- 'Slop his food all around the table': the first stanza punishes Mohammed physically, this one sets out to humiliate him in gross fashion. The fact that he is old and feeble adds to his degradation. The line may remind us of the 'soup spilled out' in Whaling Stories but that image appears to suggest a superfluity of food, not a waste as in this case. 'Slop' as a transitive verb suggests a slobbish casualness; as a noun it is the usual term for the waste at the end of a meal. Prisoners responsible for cleaning their own toilet buckets are said to 'slop out'.
- 'Let him lick it off the floor': 'let him' is either an instruction ('oblige him to lick it') or a negligent aside ('he can lick it if he likes'). In Bringing Home the Bacon we hear 'blubbering in the cream' which similarly suggests compromised oral hygiene.
- 'Put Mohammed in the cellar': to some listeners 'cellar' may suggest a vault for the storage of wine, but the cellar in an average British house was used for coal, and would be an extremely grimy and desolate purlieu. Procol cellars have variegated contents: 'In the cellar lies my wife' (Mabel); 'Cellar full of diamonds' (Memorial Drive); 'The cellar is empty' (Drunk Again); in general, a cellar (in a castle perhaps) could be a useful place to confine a victim or prisoner, often, of course, with the intention of leaving him there to perish.
- 'Keep him there 'til half past ten': If we imagine Mohammed as able to overhear these instructions for his vilification, we may suppose him heartened to hear that his confinement will apparently end. We will discover, however, that 'half past ten' is merely the time when another, even more disturbingly unkind phase of it is to begin. It is not usual to find a fully-expressed time in a Procol song, though Reid has 'quarter past six on Lime Street' and the Last Train to Niagara apparently leaves at 1:15; his songs often relate to a time of darkness ('the dark hours of the soul' in Something Magic) or signify the passage of time by clocks' and watches' chiming ('six bells struck' in Whaling Stories). Many pop songs use specific times, often in titles: examples include Chicago's 25 or 6 to 4, The Lovin' Spoonful's 6 O'Clock, Blondie's 11:59, and the Bachelors' 3 O'Clock Flamingo Street.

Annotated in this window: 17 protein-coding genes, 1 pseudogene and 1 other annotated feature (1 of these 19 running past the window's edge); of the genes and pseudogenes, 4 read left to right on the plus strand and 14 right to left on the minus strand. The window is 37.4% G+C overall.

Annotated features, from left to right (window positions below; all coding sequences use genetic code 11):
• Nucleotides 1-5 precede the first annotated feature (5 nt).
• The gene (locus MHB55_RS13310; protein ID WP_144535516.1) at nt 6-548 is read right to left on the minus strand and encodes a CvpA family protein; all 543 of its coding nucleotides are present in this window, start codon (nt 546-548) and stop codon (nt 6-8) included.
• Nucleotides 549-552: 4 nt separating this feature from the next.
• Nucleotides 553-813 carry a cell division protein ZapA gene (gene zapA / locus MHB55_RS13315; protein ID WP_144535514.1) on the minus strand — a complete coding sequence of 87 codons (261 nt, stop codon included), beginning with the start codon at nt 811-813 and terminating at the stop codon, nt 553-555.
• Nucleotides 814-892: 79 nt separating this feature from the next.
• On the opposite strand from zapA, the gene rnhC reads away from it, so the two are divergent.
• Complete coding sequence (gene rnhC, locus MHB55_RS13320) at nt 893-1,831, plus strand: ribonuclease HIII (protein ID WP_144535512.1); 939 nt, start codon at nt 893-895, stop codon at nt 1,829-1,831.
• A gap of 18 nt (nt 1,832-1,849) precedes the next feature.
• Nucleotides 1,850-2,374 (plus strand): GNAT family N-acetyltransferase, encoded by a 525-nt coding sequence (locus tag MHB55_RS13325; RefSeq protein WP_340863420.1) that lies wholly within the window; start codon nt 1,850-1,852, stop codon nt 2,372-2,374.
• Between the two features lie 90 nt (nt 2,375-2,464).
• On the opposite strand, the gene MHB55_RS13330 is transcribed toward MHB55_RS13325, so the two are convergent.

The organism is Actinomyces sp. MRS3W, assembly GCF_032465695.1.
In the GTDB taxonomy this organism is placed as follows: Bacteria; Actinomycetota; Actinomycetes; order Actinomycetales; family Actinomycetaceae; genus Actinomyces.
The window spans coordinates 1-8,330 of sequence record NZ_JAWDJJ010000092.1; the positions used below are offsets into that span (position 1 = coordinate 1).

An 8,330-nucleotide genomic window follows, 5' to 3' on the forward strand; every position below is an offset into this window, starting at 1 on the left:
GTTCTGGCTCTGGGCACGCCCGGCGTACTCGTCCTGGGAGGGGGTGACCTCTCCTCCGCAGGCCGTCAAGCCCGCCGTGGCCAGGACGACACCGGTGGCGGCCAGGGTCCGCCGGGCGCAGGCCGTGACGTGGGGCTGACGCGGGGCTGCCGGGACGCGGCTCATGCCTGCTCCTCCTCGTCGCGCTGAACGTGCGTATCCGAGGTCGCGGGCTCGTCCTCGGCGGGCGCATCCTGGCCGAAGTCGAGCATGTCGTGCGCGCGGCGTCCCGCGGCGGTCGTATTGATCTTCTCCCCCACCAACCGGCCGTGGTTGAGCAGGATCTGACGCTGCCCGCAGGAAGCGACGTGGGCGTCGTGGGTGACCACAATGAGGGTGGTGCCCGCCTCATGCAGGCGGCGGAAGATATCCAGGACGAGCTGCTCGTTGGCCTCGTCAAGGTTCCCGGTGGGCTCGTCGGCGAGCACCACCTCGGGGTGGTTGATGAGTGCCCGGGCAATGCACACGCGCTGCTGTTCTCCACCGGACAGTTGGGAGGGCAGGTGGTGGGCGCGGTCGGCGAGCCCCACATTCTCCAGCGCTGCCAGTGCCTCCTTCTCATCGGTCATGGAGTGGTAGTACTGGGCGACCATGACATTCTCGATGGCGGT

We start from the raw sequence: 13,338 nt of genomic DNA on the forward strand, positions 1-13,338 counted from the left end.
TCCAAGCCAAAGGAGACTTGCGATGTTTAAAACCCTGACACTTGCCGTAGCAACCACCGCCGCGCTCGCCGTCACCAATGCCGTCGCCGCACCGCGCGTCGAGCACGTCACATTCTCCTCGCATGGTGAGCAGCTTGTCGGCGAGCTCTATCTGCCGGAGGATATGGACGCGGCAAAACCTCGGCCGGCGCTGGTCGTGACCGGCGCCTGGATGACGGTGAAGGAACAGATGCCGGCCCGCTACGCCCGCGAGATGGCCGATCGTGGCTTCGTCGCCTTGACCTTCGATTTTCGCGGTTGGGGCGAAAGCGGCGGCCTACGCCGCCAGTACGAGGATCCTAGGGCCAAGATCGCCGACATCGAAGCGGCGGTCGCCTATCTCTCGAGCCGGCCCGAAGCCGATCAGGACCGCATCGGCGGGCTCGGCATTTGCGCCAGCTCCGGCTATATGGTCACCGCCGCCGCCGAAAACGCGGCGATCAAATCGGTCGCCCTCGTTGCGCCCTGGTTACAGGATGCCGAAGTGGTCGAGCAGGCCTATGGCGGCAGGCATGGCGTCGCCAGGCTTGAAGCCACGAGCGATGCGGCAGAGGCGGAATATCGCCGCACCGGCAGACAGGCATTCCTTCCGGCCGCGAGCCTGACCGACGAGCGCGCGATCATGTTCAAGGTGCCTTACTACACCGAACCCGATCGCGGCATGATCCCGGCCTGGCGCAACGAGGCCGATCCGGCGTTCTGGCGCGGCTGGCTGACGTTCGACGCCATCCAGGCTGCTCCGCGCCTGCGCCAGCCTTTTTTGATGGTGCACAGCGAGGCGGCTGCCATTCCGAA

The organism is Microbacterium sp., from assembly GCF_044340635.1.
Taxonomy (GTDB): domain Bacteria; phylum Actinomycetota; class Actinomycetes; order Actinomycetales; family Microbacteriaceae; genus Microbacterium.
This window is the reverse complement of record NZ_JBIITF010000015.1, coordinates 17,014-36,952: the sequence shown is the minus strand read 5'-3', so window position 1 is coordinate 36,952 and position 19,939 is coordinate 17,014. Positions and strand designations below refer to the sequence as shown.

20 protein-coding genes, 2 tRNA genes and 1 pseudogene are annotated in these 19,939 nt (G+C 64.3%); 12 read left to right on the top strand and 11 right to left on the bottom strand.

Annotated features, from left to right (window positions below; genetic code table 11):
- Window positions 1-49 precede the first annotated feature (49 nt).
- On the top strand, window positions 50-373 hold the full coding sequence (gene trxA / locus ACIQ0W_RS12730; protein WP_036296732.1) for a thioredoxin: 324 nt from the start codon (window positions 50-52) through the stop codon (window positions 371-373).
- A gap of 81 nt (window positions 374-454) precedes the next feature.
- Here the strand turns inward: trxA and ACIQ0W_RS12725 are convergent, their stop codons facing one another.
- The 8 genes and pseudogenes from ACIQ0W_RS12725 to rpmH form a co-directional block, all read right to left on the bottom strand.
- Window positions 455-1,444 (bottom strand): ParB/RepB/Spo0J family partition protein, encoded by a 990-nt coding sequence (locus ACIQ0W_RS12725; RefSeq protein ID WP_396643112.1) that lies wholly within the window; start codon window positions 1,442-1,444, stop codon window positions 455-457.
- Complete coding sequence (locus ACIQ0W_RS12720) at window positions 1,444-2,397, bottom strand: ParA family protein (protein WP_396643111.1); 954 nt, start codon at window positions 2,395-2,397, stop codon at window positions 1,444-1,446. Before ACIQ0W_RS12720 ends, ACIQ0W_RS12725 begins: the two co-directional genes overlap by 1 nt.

- 'Tie some bacon to his beard': since the eating of pork is forbidden to Muslims, this 'bacon' is not part of 'his food' that was strewn on the floor earlier; it appears to have been specified particularly to intensify the humiliation of Mohammed. A beard is traditionally worn long by Islamic men; a genial limerick of Edward Lear (18121888) dwells amusingly on every beard-wearer's concern for items that might get lodged in the growth, and most English children are acquainted with this. But here the deliberate attachment of a pork-based food to the Islamic beard constitutes a rape-like assault.
- 'Let the rats out on him then': this last couplet represents a brilliantly nasty enrichment of the torment suffered in Edgar Allan Poe's The Pit and the Pendulum, where the narrator's imprisonment, in Toledo, is made more ghastly by the arrival of rats, lured by the 'pungently-scented' meat his Inquisitors have left by his bound body. In Poe's case the narrator eventually eats some of the meat, but Mohammed in all likelihood cannot, if he is to remain true to his (probable) faith; the rats, however, will clamber in his beard, and dine while he starves. Poe's narrator has been remanded to the dungeon by the Spanish Inquisition (see above), the victim once again of religious persecution. However Reid's domestic version, despite lacking the enormous contrivance of the ever-descending pendulum, is somehow more sordid and hideous, not least since the narrator and his accomplices appear to have procured a supply of rats, primed for release at a particular hour. This is dispassionate and calculating, and does not allow us to imagine some equivalent of General Lasalle bursting in to set this Mohammed free. The kitchen in Monsieur R Monde also contains a rat, but of rather more comical potential. Poor Mohammed is an unremittingly savage song, and though some would argue that it adds a spiritual dimension to the album's treatment of bodily appetites and lusts, it must be conceded that it does so in a desperately negative way.
Thanks to Frans Steensma for additional information about this song